Claims on "Redecorate a power station chimney" page on www.greenpeacegiving.org.uk on 30 December 2011 stated "Chimneys, they're a bit dull aren't they? We prefer them when they have statements written down them, like 'no new coal' or 'stupid', which say what we think about them. Actually we'd prefer them if they weren't there at all, because coal is the most climate-wrecking fuel there is, but we're working on that one. £80 Send this Gift. How this gift works ... Direct actions are about being there in person to stop an environmental crime from taking place. The proposed new power station at Kingsnorth in Kent would emit about the same amount of CO2 as the world's 30 poorest countries, and when we shut down the existing power station in 2007 we brought the issue of whether it needs to be built firmly to the front line. Shutting down dirty power stations is just one of the ways Greenpeace is working to secure a clean energy future, but painting down the side of giant chimneys cranks up the political pressure and throws a vital spotlight on one of the greatest threats to our climate". A photograph on the page showed a person in a climbing harness painting on the side of a power station chimney.
An internet user challenged whether the claims were harmful and irresponsible, because he believed they encouraged consumers to sponsor an illegal activity and encouraged and condoned anti-social behaviour.
Greenpeace said they took non-violent direct action based on their intention to protect the planet from environmental harm and they did not aim to break the law. They believed, while the tone of the heading "Redecorate a power station chimney" was tongue-in-cheek, the example in the ad of the action taken at Kingsnorth power station was clear. They said those activists had not taken direct action with the intention of breaking the law and had subsequently been found not guilty of causing criminal damage.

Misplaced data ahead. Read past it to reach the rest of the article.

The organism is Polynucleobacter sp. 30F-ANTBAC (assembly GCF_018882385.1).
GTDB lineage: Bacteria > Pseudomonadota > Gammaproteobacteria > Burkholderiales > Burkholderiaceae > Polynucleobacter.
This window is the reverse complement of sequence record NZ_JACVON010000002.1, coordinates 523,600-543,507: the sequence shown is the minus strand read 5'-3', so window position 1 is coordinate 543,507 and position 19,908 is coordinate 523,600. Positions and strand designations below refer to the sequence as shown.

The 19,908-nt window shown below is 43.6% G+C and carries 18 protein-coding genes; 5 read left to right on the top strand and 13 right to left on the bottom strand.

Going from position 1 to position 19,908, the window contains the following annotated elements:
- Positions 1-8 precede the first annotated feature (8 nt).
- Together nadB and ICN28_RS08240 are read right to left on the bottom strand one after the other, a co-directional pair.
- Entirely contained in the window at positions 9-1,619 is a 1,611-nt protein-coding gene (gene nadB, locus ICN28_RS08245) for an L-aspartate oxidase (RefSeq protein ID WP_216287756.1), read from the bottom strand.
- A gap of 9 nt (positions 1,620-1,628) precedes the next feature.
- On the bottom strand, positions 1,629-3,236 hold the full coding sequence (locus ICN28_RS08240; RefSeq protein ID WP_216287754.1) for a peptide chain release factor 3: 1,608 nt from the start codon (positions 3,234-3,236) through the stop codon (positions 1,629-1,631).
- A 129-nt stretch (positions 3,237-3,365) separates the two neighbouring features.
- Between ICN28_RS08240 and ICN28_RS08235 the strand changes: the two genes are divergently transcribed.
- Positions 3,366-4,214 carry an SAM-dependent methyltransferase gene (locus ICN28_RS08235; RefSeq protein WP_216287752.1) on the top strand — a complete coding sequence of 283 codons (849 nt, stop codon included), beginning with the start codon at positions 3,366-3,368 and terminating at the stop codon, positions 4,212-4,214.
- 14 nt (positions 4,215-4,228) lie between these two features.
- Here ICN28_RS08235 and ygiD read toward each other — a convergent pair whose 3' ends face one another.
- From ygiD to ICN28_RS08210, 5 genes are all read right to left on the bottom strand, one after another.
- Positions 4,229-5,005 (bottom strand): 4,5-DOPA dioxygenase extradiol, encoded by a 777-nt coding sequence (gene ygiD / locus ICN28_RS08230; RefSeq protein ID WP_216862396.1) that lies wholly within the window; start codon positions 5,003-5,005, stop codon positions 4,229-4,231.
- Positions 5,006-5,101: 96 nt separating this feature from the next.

Greenpeace said they did not promote anti-social behaviour, but did take socially responsible action and taking non-violent direct action was part of that. They said they would not take direct action unless they believed there was a clear and moral rationale and would not do anything without considering it carefully. They said their actions came from deeply held values, which they believed were for the good of society and therefore refuted the allegation that they would do anything anti-social.
The ASA noted Greenpeace took direct action without the intention of breaking the law, but understood that, although the Kingsnorth activists had been found not guilty of criminal damage, other similar activity might nonetheless lead to acts that were illegal or anti-social.
We considered that defacing property would generally be viewed as anti-social, and would in some circumstances be illegal, and considered that the claims "Redecorate a power station chimney" and "... We prefer them when they have statements written down them, like 'no new coal' or 'stupid' ..." and the photograph of a man painting slogans on the side of a chimney condoned such behaviour. Although we considered that the claims themselves were unlikely to influence the public to engage in such exploits themselves, we considered that the claim "£80 Send this Gift. How this gift works ..." sought donations in order to make it possible to finance similar direct action by others and thereby encouraged such behaviour. We therefore concluded that the ad was harmful and irresponsible because it encouraged and condoned anti-social behaviour.
The claims breached CAP Code (Edition 12) rules 1.3 1.3 Marketing communications must be prepared with a sense of responsibility to consumers and to society. (Social responsibility) and 4.4 4.4 Marketing communications must contain nothing that is likely to condone or encourage violence or anti-social behaviour. (Harm and offence).
The claims must not appear again in their present form. We told Greenpeace to ensure that their advertising did not encourage or condone anti-social behaviour in the future.